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The staff reporter is the most senior in-house Economist reporter. This designation is frequently used by the editor for articles submitted by third parties, especially businesses, but which had to be rewritten completely. - Ed.

Following reverse listing, public can now acquire shareholding in Paratus Namibia


20 February 2020, Windhoek, Namibia: Paratus Namibia Holdings (PNH) was founded as Nimbus Infrastructure Limited (“Nimbus”), Namibia’s first Capital Pool Company listed on the Namibian Stock Exchange (“NSX”).

Although targeting an initial capital raising of N$300 million, Nimbus nonetheless managed to secure funding to the value of N$98 million through its CPC listing. With a mandate to invest in ICT infrastructure in sub-Sahara Africa, it concluded management agreements with financial partner Cirrus and technology partner, Paratus Telecommunications (Pty) Ltd (“Paratus Namibia”).

Paratus Namibia Managing Director, Andrew Hall

Its first investment was placed in Paratus Namibia, a fully licensed communications operator in Namibia under regulation of the Communications Regulatory Authority of Namibia (CRAN). Nimbus has since been able to increase its capital asset base to close to N$500 million over the past two years.

In order to streamline further investment and to avoid duplicating potential ICT projects in the market between Nimbus and Paratus Namibia, it was decided to consolidate the operations.

Publishing various circulars to shareholders, Nimbus took up a 100% shareholding stake in Paratus Namibia in 2019 and proceeded to apply to have its name changed to Paratus Namibia Holdings with a consolidated board structure to ensure streamlined operations between the capital holdings and the operational arm of the business.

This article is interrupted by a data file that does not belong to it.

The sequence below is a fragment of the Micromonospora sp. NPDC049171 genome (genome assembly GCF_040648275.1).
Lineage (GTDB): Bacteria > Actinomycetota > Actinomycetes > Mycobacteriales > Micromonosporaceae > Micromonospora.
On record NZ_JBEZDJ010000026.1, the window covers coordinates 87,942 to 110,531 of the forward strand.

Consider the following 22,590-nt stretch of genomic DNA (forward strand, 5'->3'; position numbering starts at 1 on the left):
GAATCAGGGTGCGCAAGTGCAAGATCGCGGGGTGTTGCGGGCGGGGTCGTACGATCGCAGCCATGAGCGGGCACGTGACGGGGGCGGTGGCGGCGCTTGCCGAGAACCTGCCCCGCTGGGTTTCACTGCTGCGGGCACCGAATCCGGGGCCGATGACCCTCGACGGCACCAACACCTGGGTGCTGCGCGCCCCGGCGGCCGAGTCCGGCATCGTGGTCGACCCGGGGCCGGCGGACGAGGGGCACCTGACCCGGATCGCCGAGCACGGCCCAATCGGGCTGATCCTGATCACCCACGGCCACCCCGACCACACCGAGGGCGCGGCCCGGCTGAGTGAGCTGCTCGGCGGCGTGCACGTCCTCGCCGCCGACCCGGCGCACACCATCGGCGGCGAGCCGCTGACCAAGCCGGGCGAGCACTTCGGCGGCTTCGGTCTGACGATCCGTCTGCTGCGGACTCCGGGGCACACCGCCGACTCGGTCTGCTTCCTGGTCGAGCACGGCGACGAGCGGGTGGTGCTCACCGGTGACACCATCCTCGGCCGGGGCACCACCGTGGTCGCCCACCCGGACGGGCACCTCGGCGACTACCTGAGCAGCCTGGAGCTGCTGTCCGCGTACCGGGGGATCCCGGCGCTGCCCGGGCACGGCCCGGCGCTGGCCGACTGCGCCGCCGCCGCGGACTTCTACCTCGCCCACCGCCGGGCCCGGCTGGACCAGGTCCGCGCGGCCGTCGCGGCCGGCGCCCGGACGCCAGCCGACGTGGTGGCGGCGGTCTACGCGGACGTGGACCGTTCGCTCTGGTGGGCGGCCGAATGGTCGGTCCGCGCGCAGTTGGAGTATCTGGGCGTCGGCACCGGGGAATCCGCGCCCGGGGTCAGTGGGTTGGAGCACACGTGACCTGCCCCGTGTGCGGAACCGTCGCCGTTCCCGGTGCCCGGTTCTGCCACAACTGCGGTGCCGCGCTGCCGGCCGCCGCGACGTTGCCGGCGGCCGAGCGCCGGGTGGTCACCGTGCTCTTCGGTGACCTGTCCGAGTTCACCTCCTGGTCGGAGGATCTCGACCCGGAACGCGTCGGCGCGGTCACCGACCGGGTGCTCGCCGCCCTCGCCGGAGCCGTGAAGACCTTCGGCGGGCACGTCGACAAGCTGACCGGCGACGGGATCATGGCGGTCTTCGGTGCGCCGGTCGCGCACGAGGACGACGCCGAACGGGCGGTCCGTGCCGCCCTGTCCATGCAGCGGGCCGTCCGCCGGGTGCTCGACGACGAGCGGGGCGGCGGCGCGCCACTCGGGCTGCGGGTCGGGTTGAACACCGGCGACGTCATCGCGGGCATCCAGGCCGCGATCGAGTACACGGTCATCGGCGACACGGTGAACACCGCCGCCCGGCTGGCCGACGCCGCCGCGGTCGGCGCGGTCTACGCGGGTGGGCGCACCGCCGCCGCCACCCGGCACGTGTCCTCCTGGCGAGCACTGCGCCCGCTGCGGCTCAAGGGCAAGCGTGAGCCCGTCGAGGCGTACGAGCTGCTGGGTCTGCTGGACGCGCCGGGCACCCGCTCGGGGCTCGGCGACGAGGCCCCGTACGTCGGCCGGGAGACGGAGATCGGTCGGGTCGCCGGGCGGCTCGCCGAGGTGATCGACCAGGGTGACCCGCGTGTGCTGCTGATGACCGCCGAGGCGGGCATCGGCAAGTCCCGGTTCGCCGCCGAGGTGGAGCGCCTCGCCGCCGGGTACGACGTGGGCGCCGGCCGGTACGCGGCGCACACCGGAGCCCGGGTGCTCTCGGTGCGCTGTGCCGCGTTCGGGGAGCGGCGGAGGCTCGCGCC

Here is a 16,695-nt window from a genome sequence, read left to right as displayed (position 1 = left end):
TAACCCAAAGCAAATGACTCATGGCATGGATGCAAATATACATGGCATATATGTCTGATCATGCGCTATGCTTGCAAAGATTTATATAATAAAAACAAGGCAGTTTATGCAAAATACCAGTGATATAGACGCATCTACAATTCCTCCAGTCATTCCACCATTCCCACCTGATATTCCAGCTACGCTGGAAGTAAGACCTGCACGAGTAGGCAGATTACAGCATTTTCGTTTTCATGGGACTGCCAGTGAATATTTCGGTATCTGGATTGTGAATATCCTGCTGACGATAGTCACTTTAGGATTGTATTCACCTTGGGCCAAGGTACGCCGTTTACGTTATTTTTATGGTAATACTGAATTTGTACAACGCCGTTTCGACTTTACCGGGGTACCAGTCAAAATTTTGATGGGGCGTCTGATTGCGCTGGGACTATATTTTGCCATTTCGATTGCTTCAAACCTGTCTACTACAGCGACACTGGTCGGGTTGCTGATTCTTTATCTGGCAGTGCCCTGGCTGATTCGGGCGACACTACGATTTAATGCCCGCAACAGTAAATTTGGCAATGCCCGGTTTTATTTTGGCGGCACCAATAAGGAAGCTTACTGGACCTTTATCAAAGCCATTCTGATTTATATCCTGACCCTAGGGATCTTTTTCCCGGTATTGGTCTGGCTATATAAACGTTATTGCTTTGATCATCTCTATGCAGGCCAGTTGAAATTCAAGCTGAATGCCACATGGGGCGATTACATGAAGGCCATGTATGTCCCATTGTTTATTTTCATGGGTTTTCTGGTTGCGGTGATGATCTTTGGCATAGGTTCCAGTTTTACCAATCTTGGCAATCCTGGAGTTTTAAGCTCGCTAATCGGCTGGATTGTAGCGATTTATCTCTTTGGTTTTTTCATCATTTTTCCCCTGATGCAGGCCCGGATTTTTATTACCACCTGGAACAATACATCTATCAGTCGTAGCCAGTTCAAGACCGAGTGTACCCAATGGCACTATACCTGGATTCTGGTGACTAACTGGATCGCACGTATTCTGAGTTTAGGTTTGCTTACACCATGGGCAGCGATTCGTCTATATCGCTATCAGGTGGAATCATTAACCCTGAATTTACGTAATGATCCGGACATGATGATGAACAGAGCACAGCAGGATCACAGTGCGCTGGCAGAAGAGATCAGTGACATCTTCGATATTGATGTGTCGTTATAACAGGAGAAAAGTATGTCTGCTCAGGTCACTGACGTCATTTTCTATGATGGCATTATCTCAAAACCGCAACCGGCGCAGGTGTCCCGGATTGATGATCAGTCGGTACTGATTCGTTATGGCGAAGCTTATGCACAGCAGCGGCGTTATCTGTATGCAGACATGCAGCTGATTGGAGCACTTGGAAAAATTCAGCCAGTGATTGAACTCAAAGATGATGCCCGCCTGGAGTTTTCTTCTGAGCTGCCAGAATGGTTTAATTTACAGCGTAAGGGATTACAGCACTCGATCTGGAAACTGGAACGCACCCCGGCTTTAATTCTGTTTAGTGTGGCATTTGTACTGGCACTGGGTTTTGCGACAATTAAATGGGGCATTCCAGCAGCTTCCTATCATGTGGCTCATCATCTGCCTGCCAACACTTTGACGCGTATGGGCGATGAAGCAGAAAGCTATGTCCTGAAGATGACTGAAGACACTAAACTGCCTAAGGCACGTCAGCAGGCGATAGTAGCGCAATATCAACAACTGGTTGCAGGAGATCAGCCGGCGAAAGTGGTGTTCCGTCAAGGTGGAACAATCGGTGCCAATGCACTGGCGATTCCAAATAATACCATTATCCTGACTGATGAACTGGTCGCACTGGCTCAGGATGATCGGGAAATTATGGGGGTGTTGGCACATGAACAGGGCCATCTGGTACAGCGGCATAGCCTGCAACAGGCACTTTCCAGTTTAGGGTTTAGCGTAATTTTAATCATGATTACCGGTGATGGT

This transaction was approved by the Competitions Commission as well as CRAN, following all the relevant regulatory approvals as well as the necessary requirements in terms of corporate governance structures.

Paratus Namibia has evolved as a fully comprehensive communications operator in Namibia and operates as the head office of the Paratus Group in Africa. Paratus has established a pan-African footprint with operations in six African countries, being: Angola, Botswana, Mozambique, Namibia, South Africa and Zambia.

The group has achieved many successes over the years of which more recently includes the building of the Trans-Kalahari Fibre (TKF) project, which connects from the West Africa Cable System (WACS) eastward through Namibia to Botswana and onward to Johannesburg. The TKF also extends northward through Zambia to connect to Dar es Salaam in Tanzania, which made Paratus the first operator to connect the west and east coast of Africa under one Autonomous System Number (ASN).

This means that Paratus is now “exporting” internet capacity to landlocked countries such as Zambia, Botswana, the DRC with more countries to be targeted, and through its extensive African network, Paratus is well-positioned to expand the network even further into emerging ICT territories.

PNH as a fully-listed entity on the NSX, is therefore now the 100% shareholder of Paratus Namibia thereby becoming a public company. PNH is ready to invest in the future of the ICT environment in Namibia. The public is therefore invited and welcome to acquire shares in Paratus Namibia Holdings by speaking to a local stockbroker registered with the NSX. The future is bright, and the opportunities are endless.